I suspect that the true reason for the court's decision is simply that the court believes that child pornography is more harmful than obscenity. There indeed may be some justification for treating material which is harmful more harshly than material which is merely worthless. But such a distinction is not supported by citation to any authority, and, if accepted, would limit Stanley pretty much to its facts. It could always be argued that banning the private possession of harmful material would prevent the harm that the production or distribution of such material has previously caused.

The only compelling interest which might justify banning private possession of such material would be an interest related to a harm which flows from the possession itself, and not merely from prior production or distribution. I think it is arguable, although the majority does not emphasize this point, that the State has an independent interest in protecting the privacy of abused children by tracking down and destroying materials which record the invasion of that privacy. The State may have an interest in relieving the "distressful feeling that [the abused child's] act has been recorded for all to see." (Shouvlin, Preventing the Sexual Exploitation of Children: A Model Act, 17 Wake Forest L. Rev. 535, 545 (1981).) To put it another way, private possession of child pornography might be seen as a continuing invasion of the child's privacy. But there is no indication, either in the record or the briefs, that this statute was designed to serve such an interest, or that this interest could not be accommodated by more narrowly tailored means. Moreover, since the strength of this interest depends heavily upon the damage done to particular children in particular contexts, a civil suit brought by the child or on the child's behalf would seem to me more narrowly tailored to vindicate the child's interest in regaining peace of mind.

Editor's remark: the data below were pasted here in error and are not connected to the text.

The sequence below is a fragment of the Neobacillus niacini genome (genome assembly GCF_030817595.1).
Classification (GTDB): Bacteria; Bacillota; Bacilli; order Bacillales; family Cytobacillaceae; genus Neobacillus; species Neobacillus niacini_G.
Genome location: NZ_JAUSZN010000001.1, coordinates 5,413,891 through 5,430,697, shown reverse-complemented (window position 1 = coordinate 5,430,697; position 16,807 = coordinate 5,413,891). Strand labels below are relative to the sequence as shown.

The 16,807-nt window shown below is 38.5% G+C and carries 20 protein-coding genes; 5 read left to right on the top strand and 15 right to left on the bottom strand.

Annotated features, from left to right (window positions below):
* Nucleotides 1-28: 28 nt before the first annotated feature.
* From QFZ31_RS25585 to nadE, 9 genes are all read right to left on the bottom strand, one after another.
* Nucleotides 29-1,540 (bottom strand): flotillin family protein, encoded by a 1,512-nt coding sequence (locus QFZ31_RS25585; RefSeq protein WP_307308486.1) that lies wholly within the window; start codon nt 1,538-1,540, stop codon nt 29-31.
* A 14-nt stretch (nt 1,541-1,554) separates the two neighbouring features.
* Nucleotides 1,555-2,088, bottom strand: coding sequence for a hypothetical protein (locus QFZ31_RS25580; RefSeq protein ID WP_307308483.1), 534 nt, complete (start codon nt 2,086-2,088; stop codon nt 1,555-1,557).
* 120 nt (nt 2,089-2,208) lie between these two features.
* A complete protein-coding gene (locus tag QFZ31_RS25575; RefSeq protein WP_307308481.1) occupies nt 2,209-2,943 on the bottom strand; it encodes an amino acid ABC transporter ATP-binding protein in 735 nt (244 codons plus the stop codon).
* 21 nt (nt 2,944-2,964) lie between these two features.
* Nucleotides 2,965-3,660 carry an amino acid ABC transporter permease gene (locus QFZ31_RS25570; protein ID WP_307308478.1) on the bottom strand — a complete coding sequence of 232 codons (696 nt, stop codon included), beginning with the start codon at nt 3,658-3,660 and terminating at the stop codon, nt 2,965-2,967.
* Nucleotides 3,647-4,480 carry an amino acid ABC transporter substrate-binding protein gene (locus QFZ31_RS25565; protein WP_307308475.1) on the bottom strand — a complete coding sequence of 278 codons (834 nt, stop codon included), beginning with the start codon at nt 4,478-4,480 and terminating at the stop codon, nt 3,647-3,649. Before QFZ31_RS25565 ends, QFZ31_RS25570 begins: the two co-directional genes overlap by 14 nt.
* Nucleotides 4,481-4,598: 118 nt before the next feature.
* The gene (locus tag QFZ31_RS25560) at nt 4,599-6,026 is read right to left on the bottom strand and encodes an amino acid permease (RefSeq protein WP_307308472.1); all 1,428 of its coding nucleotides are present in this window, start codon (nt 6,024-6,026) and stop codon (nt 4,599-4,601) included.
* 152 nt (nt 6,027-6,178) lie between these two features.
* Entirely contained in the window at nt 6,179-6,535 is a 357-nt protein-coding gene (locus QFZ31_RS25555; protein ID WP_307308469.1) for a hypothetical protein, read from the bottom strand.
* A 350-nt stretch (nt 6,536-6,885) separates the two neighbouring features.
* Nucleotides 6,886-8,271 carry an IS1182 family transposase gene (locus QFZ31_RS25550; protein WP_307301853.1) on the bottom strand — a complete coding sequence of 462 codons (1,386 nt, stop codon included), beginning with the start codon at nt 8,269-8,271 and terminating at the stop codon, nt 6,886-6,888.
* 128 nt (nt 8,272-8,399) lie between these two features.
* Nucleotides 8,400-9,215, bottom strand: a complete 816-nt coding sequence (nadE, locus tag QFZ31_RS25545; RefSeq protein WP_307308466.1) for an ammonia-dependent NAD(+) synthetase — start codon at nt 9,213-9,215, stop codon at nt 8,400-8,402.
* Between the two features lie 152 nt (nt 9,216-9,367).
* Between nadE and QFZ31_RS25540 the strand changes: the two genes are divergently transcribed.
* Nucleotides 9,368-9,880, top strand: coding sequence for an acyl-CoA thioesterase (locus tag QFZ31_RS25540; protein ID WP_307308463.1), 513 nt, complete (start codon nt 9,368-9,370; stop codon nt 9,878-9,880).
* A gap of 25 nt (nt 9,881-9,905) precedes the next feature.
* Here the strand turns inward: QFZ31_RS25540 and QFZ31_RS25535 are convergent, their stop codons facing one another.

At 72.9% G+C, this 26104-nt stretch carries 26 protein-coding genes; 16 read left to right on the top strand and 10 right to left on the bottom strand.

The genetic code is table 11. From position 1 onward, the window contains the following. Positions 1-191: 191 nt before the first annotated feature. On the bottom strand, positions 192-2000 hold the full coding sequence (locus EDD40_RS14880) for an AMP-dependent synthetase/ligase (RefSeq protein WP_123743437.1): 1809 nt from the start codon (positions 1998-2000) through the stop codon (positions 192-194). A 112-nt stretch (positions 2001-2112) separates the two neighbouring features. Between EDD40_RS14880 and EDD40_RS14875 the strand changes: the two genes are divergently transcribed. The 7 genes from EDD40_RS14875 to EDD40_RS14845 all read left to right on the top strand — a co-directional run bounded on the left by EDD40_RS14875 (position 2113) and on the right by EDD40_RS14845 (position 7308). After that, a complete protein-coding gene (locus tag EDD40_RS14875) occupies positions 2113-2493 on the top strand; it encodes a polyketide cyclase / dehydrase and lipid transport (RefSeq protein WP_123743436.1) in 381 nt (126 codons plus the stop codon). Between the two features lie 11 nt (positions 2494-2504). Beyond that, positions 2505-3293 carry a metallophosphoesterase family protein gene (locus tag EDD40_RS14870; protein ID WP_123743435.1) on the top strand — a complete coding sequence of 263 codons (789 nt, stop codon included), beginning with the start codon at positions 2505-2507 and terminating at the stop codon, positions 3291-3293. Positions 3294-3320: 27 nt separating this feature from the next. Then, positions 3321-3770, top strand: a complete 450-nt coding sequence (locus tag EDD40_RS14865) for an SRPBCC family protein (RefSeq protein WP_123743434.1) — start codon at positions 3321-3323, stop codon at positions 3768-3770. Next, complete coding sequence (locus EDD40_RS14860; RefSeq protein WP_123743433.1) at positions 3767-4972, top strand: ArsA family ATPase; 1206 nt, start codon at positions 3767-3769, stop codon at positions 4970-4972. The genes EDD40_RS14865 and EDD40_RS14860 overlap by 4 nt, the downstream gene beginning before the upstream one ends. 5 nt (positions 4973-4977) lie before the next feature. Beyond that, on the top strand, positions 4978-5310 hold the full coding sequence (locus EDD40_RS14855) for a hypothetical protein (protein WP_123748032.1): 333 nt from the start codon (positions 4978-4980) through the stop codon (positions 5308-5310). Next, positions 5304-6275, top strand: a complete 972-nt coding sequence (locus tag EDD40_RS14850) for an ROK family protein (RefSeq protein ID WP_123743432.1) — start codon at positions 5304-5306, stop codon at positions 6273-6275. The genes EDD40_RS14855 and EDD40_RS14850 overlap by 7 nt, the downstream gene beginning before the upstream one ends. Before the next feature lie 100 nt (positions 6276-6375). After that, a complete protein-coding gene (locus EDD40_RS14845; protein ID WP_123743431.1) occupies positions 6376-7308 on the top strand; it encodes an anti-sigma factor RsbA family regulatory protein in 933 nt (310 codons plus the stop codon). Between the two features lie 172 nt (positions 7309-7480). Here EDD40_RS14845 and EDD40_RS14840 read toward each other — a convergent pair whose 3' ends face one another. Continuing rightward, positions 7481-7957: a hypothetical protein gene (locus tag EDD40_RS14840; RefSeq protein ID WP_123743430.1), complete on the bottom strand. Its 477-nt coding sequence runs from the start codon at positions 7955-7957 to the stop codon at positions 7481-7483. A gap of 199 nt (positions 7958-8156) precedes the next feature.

For these reasons, I believe that this statute violates the speech clause of the first amendment to the Federal Constitution, as applied to the States through the due process clause of the fourteenth amendment. II

Even were I to assume that this statute could pass muster under the Federal Constitution, I would still believe that it violates article I, sections 4 and 6, of our Illinois Constitution of 1970.

As the majority notes, the parties to this case clearly cited the Illinois Constitution in their briefs. Moreover, their invocation of it was not merely the usual curt appendix to an argument relying principally on the Federal Constitution and Federal precedents (see, e.g., People v. Davis (1987), 119 Ill. 2d 61), but a separate argument contained under a separate heading which cited separate authorities. I am therefore particularly disappointed by the majority's failure to separately address it.

Article I, section 6, of our constitution provides that:

" The people shall have the right to be secure in their persons, houses, papers and other possessions against unreasonable searches, seizures, invasions of privacy or interceptions of communications by eavesdropping devices or other means. No warrant shall issue without probable cause, supported by affidavit particularly describing the place to be searched and the persons or things to be seized." (Emphasis added.) Ill. Const. 1970, art. I, § 6.